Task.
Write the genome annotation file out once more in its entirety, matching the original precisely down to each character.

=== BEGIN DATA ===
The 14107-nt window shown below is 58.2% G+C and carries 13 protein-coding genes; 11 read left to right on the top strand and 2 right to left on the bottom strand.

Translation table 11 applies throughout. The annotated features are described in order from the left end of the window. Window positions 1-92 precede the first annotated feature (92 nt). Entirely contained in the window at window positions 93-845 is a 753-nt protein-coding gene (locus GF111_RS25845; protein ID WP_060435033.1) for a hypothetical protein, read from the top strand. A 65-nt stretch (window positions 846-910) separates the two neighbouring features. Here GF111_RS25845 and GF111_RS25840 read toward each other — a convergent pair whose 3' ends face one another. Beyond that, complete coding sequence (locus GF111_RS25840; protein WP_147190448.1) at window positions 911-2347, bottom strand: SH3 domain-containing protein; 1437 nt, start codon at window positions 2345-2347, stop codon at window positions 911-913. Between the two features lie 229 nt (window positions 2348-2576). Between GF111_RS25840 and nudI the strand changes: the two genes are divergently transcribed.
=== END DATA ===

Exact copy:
The 14107-nt window shown below is 58.2% G+C and carries 13 protein-coding genes; 11 read left to right on the top strand and 2 right to left on the bottom strand.

Translation table 11 applies throughout. The annotated features are described in order from the left end of the window. Window positions 1-92 precede the first annotated feature (92 nt). Entirely contained in the window at window positions 93-845 is a 753-nt protein-coding gene (locus GF111_RS25845; protein ID WP_060435033.1) for a hypothetical protein, read from the top strand. A 65-nt stretch (window positions 846-910) separates the two neighbouring features. Here GF111_RS25845 and GF111_RS25840 read toward each other — a convergent pair whose 3' ends face one another. Beyond that, complete coding sequence (locus GF111_RS25840; protein WP_147190448.1) at window positions 911-2347, bottom strand: SH3 domain-containing protein; 1437 nt, start codon at window positions 2345-2347, stop codon at window positions 911-913. Between the two features lie 229 nt (window positions 2348-2576). Between GF111_RS25840 and nudI the strand changes: the two genes are divergently transcribed.